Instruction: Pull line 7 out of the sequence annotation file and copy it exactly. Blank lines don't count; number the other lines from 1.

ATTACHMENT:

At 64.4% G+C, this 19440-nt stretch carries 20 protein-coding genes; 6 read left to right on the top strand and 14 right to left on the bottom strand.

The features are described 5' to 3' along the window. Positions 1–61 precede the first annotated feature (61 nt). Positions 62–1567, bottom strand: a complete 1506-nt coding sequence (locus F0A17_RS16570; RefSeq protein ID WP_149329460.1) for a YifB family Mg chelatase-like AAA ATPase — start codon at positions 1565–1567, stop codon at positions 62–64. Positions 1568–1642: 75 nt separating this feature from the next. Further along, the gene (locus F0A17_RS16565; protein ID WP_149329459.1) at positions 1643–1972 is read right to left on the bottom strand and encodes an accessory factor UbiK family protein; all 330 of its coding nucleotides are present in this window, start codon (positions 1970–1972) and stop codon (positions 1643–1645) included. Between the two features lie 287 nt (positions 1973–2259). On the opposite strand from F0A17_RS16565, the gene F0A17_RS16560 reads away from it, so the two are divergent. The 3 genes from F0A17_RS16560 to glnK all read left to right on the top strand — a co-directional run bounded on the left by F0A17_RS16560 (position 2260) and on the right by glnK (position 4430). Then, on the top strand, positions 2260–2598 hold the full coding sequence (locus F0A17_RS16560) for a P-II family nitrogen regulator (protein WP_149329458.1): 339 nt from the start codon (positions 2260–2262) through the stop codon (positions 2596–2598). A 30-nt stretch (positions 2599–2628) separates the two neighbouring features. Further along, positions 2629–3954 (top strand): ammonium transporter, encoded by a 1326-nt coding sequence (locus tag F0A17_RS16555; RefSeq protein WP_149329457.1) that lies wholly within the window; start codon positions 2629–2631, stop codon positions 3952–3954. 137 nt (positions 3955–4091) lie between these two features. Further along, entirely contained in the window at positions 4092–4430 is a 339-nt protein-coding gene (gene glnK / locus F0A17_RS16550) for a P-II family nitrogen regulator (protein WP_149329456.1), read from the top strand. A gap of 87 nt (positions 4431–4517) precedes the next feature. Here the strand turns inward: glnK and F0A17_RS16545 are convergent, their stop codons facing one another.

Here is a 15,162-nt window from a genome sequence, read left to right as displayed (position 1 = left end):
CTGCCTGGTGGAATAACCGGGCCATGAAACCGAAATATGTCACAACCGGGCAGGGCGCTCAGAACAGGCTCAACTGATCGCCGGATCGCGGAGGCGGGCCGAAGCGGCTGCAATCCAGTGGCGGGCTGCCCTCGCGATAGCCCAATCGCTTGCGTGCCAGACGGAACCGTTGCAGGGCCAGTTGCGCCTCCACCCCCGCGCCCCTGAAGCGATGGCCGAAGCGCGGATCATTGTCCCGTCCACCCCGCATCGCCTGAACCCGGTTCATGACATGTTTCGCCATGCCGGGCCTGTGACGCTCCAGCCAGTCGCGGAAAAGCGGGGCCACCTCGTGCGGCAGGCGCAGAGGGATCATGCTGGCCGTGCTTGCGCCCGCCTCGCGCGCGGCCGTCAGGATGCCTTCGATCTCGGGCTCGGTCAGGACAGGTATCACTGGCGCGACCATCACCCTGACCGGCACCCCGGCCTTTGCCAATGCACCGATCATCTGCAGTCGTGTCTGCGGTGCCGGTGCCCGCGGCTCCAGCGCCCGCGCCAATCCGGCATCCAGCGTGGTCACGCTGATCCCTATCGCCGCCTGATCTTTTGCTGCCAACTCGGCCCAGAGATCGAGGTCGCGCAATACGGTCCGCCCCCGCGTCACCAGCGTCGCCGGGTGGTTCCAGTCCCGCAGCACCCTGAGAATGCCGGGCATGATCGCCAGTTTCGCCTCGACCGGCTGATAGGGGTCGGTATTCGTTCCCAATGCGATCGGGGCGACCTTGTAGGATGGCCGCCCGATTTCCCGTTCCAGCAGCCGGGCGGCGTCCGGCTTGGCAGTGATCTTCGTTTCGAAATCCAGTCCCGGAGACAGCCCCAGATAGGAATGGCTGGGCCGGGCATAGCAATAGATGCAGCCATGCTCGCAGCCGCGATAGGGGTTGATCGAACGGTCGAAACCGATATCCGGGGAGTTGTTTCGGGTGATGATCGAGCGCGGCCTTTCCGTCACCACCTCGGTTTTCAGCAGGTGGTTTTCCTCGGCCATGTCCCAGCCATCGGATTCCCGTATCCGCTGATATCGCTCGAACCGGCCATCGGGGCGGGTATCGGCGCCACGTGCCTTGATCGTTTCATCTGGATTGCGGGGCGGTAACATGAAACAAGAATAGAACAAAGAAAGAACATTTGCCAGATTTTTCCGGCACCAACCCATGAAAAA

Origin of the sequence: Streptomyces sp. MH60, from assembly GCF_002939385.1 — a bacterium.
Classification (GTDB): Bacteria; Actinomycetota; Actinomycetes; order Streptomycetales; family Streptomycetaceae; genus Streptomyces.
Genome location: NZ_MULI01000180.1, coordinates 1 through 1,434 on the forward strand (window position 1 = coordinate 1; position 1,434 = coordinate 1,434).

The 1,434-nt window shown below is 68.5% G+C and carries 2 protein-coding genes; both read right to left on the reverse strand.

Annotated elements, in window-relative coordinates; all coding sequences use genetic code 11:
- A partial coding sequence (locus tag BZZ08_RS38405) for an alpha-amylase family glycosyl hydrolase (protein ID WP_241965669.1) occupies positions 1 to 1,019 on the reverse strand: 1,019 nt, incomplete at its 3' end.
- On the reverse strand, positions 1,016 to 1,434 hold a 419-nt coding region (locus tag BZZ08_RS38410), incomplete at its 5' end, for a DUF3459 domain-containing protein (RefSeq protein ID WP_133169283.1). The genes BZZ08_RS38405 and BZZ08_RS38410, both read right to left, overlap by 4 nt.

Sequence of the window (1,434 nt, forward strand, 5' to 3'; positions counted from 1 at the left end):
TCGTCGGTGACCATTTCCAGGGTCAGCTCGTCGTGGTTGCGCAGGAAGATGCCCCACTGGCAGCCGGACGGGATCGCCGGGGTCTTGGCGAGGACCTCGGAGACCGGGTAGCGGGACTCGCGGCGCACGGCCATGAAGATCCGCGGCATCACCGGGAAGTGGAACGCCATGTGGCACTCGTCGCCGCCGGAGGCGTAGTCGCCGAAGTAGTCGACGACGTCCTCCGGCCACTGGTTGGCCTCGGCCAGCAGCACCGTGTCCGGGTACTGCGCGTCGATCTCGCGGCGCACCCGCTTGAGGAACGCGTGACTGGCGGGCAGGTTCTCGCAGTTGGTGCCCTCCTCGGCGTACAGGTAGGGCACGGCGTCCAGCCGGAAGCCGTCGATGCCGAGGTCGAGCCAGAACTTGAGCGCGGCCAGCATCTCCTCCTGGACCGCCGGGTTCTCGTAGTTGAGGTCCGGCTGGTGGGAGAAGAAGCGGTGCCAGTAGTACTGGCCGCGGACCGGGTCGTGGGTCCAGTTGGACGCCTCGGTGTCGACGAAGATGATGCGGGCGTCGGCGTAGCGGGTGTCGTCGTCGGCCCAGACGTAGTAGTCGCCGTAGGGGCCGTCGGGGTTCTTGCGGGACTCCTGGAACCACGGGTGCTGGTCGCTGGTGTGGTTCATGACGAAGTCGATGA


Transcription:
Genome location: NZ_MULI01000180.1, coordinates 1 through 1,434 on the forward strand (window position 1 = coordinate 1; position 1,434 = coordinate 1,434).